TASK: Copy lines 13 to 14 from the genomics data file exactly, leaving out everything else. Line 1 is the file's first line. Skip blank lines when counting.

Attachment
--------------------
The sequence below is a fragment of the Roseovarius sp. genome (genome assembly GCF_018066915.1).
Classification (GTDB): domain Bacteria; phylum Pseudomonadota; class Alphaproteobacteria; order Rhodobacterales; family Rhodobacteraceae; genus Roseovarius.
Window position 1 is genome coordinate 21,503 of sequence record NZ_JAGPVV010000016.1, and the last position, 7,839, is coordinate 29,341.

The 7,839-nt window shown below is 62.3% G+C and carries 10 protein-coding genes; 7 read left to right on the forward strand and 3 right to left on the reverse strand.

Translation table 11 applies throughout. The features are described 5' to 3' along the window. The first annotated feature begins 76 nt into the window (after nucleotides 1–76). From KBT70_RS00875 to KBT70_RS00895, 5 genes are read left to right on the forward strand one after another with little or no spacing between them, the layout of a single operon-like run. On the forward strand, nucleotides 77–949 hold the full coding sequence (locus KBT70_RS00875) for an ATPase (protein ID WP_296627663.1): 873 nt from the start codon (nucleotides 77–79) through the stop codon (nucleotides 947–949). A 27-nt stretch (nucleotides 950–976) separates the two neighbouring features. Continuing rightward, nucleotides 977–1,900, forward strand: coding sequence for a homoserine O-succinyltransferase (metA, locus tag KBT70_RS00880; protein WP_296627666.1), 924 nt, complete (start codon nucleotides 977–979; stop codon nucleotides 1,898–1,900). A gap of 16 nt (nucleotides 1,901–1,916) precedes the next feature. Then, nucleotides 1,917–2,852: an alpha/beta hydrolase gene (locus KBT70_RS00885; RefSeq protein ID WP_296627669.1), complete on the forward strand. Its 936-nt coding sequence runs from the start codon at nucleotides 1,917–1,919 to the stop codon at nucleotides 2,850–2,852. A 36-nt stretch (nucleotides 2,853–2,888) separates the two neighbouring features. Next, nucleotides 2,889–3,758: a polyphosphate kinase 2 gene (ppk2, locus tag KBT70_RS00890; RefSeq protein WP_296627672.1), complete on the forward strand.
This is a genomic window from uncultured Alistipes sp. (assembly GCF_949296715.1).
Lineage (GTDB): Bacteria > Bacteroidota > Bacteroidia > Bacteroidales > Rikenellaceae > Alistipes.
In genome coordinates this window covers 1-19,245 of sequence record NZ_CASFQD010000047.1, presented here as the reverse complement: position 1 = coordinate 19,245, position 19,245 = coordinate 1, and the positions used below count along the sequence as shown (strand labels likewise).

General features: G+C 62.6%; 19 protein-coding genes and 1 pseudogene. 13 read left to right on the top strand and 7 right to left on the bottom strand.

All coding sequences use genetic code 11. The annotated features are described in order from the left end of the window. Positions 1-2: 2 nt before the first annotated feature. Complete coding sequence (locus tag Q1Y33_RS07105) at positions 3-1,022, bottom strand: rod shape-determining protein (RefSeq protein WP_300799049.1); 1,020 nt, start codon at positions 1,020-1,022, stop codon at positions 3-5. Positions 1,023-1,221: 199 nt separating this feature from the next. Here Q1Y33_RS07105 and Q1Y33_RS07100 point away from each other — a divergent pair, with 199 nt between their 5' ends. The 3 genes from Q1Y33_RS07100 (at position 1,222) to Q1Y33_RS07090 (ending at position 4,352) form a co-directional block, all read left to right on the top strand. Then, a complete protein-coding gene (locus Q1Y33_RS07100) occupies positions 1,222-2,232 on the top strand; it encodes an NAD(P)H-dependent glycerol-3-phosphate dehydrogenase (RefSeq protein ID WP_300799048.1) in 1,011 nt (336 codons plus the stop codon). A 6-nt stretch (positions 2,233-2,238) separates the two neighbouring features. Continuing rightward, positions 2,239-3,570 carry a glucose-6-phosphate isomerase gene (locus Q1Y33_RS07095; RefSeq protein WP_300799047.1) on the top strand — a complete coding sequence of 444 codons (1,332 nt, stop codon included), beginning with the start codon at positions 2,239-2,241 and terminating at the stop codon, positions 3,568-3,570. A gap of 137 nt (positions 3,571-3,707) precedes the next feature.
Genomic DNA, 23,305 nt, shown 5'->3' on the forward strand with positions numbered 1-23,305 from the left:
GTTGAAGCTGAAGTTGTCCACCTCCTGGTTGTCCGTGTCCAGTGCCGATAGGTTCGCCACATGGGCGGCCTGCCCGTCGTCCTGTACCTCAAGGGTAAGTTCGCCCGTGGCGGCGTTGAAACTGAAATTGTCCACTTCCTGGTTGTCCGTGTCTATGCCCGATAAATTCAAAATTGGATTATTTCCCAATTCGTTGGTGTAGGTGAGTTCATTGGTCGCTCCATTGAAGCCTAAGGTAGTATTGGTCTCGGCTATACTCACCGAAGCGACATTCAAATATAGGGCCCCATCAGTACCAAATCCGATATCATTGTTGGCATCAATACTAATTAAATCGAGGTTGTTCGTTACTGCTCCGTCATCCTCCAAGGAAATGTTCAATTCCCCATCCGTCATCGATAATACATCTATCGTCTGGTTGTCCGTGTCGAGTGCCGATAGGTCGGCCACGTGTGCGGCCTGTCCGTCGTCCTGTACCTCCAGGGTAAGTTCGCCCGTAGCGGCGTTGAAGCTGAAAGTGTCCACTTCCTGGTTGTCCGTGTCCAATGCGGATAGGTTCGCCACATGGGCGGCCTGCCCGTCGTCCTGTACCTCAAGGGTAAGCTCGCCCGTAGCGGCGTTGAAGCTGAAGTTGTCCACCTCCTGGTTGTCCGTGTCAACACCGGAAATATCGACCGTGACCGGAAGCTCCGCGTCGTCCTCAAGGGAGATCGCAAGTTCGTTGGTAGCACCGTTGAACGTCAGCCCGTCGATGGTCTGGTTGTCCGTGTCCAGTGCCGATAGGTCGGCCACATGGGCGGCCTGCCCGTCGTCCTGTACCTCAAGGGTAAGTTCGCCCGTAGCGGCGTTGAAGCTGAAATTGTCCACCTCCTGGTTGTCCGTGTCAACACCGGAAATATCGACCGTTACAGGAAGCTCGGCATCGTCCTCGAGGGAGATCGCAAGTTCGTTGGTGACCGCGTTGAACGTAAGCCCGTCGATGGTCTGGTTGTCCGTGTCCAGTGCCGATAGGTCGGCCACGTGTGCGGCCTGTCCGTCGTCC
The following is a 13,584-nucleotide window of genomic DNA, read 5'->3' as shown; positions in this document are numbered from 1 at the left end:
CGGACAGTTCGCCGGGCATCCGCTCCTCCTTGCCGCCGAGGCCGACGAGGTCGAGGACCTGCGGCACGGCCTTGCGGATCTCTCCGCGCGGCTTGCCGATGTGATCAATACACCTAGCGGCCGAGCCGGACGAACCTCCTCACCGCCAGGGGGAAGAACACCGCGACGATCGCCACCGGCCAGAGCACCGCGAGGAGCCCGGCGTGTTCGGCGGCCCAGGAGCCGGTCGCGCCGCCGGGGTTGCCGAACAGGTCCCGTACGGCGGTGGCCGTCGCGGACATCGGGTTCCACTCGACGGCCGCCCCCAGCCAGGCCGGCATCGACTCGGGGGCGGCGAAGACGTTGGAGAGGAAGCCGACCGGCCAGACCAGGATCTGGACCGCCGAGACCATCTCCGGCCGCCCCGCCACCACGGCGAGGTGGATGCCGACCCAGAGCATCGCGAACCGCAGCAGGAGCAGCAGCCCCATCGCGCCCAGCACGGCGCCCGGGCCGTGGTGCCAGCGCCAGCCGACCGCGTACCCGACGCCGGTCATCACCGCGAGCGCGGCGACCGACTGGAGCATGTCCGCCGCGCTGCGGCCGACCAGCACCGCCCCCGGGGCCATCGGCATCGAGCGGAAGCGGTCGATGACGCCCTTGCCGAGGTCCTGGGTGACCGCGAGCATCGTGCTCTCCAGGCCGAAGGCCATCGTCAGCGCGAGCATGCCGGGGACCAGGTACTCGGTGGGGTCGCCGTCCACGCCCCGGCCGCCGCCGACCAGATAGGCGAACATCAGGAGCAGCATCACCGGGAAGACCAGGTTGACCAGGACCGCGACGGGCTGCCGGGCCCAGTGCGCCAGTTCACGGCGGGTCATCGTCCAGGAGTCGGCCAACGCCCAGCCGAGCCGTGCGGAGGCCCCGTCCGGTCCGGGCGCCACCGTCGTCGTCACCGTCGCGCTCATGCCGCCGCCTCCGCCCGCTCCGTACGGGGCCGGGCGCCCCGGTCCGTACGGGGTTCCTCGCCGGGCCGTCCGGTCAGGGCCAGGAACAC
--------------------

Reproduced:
The following is a 13,584-nucleotide window of genomic DNA, read 5'->3' as shown; positions in this document are numbered from 1 at the left end:
CGGACAGTTCGCCGGGCATCCGCTCCTCCTTGCCGCCGAGGCCGACGAGGTCGAGGACCTGCGGCACGGCCTTGCGGATCTCTCCGCGCGGCTTGCCGATGTGATCAATACACCTAGCGGCCGAGCCGGACGAACCTCCTCACCGCCAGGGGGAAGAACACCGCGACGATCGCCACCGGCCAGAGCACCGCGAGGAGCCCGGCGTGTTCGGCGGCCCAGGAGCCGGTCGCGCCGCCGGGGTTGCCGAACAGGTCCCGTACGGCGGTGGCCGTCGCGGACATCGGGTTCCACTCGACGGCCGCCCCCAGCCAGGCCGGCATCGACTCGGGGGCGGCGAAGACGTTGGAGAGGAAGCCGACCGGCCAGACCAGGATCTGGACCGCCGAGACCATCTCCGGCCGCCCCGCCACCACGGCGAGGTGGATGCCGACCCAGAGCATCGCGAACCGCAGCAGGAGCAGCAGCCCCATCGCGCCCAGCACGGCGCCCGGGCCGTGGTGCCAGCGCCAGCCGACCGCGTACCCGACGCCGGTCATCACCGCGAGCGCGGCGACCGACTGGAGCATGTCCGCCGCGCTGCGGCCGACCAGCACCGCCCCCGGGGCCATCGGCATCGAGCGGAAGCGGTCGATGACGCCCTTGCCGAGGTCCTGGGTGACCGCGAGCATCGTGCTCTCCAGGCCGAAGGCCATCGTCAGCGCGAGCATGCCGGGGACCAGGTACTCGGTGGGGTCGCCGTCCACGCCCCGGCCGCCGCCGACCAGATAGGCGAACATCAGGAGCAGCATCACCGGGAAGACCAGGTTGACCAGGACCGCGACGGGCTGCCGGGCCCAGTGCGCCAGTTCACGGCGGGTCATCGTCCAGGAGTCGGCCAACGCCCAGCCGAGCCGTGCGGAGGCCCCGTCCGGTCCGGGCGCCACCGTCGTCGTCACCGTCGCGCTCATGCCGCCGCCTCCGCCCGCTCCGTACGGGGCCGGGCGCCCCGGTCCGTACGGGGTTCCTCGCCGGGCCGTCCGGTCAGGGCCAGGAACAC